ALTERNATIVES TO FORECLOSURE
These are examples of possible alternatives to foreclosure. You may want to call your lender to see what options they may offer you.
Mortgage servicers are often willing to accept the total amount owed to them in a lump sum by a specific date. Often, they will combine this with a forbearance option (see below.)
When you fall behind or anticipate that you will fall behind on your mortgage payments, call your servicer immediately. You may be able to work out an agreement where you make partial payments now and resume your regular monthly payments later. After the partial payment period ends and you have resumed making regular monthly payments, the servicer will expect you to pay extra each month until you are current on the loan.
The loan servicer may agree to reduce or suspend payments for a few months, until you get back on your feet financially. A forbearance is not for an indefinite period; it might be for one, three, or six months. After that, you'll be expected to make full payments on time.
Forbearance is most commonly offered to disaster victims and people who have lost their jobs but who feel confident they'll find well-paying employment quickly. Additionally, the money may come from a hiring bonus, investment, insurance settlement, or a tax refund. After the forbearance period ends and you've resumed making monthly payments, the servicer will expect you to pay extra each month until you're current on the loan.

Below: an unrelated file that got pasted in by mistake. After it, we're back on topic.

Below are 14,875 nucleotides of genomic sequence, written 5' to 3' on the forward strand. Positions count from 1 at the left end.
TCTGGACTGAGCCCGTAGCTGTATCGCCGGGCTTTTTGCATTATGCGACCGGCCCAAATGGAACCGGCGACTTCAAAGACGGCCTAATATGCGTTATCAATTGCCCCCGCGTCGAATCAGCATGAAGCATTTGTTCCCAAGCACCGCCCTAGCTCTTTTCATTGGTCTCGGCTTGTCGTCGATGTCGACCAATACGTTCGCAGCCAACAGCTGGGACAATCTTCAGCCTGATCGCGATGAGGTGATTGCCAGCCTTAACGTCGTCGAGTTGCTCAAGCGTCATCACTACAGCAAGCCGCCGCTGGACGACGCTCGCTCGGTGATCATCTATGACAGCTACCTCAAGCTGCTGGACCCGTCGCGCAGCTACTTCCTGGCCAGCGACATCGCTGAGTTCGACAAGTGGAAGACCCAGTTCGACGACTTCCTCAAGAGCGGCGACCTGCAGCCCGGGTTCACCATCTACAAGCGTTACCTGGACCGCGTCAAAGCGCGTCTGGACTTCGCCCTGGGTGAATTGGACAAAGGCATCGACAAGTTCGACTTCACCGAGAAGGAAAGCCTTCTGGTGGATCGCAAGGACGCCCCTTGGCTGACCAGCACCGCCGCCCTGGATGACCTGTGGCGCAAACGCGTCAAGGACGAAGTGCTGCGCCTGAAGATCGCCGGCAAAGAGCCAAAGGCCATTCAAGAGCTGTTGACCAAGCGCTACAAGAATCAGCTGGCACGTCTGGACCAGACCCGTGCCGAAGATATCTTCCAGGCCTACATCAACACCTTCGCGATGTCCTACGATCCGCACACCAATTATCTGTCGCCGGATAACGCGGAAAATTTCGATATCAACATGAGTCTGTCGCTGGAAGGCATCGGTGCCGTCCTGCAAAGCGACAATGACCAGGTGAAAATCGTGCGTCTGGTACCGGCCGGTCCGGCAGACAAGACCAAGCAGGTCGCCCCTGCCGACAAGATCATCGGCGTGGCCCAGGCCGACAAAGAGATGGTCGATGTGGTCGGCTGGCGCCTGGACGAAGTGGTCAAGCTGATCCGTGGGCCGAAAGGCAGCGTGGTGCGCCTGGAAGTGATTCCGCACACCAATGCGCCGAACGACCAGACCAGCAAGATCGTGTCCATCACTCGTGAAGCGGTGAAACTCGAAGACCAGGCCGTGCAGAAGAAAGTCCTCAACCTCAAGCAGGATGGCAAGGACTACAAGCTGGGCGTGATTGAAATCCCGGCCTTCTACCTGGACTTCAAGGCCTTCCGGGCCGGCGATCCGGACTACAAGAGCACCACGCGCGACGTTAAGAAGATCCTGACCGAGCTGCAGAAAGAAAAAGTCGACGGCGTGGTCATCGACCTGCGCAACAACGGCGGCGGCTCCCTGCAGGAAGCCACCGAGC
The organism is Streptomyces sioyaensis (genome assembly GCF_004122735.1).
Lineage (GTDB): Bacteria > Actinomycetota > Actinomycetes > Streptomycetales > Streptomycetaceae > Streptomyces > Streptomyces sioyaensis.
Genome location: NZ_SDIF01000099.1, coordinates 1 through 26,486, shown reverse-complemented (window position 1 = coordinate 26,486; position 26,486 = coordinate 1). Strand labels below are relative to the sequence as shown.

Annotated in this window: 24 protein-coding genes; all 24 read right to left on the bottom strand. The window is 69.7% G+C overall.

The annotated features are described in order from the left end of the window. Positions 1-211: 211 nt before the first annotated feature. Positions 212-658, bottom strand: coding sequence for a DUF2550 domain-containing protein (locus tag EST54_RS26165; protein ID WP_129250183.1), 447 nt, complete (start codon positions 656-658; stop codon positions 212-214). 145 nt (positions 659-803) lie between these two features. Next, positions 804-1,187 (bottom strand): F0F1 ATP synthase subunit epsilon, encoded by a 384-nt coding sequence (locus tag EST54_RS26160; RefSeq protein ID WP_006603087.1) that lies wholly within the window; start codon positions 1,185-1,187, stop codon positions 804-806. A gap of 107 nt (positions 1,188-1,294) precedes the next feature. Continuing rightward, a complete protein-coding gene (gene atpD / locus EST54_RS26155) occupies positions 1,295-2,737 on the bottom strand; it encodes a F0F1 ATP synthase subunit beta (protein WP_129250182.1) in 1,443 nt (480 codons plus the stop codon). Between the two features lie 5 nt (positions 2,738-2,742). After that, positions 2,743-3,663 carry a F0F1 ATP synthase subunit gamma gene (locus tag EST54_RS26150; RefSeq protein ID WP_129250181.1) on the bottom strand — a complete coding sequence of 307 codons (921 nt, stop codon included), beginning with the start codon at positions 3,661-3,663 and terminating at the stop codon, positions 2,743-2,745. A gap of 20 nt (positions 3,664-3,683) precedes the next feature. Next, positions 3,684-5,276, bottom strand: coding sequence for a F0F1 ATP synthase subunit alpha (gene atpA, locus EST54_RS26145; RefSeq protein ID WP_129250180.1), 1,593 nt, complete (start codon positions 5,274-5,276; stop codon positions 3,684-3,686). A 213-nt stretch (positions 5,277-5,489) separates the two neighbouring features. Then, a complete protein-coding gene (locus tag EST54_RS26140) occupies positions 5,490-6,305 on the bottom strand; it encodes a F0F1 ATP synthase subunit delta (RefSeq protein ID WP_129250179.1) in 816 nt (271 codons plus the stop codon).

Certain government loans, such as from the FHA, contain provisions that let borrowers who meet specific criteria apply for another loan, to finance previously missed payments.
If you are unable to afford the total amount of your current payment, the servicer could work with you to change the loan permanently. The servicer agrees to alter the loan, but with few or no fees. The servicer may add the missed payments to the existing loan balance, change the interest rate, including making an adjustable rate into a fixed rate, or extend the number of years you have to repay.
A short sale means that you sell your house for less than you owe. This can be done in a variety of ways. Your servicer must agree to the short sale and be willing to accept less than the full amount owed.
A mortgage assumption permits a new qualified borrower to take over both the title to the property and the mortgage obligation from you if you are behind in payments.
Deed-in-Lieu of Foreclosure
As a last resort, it may be best to give the house back to the servicer. Your servicer may agree to forgive your debt if you voluntarily hand over the deed to the property so the servicer can take possession of the house and sell it. This option works best if you can no longer afford to make your payments and you want to give up your house and avoid a foreclosure. You will also not owe your servicer any more money.
Disclosure: This is not intended nor should be construed as legal advice. This information is intended to enlighten homeowners of the programs that may be available. For legal advvice please consult an attorney.
Mortgage Assistance Relief Services Disclosure
Real Estate TeamMates assumes no responsibility nor guarantees the accuracy of this information and is not engaged in the practice of law nor gives legal advice. It is strongly recommended that you seek appropriate professional counsel regarding your rights as a homeowner. Real Estate TeamMates is not associated with the government, and our services are not approved by the government or your lender. Even if you accept this offer and use our service, your lender may not agree to change your loan. If you stop paying your mortgage you could lose your home and damage your credit.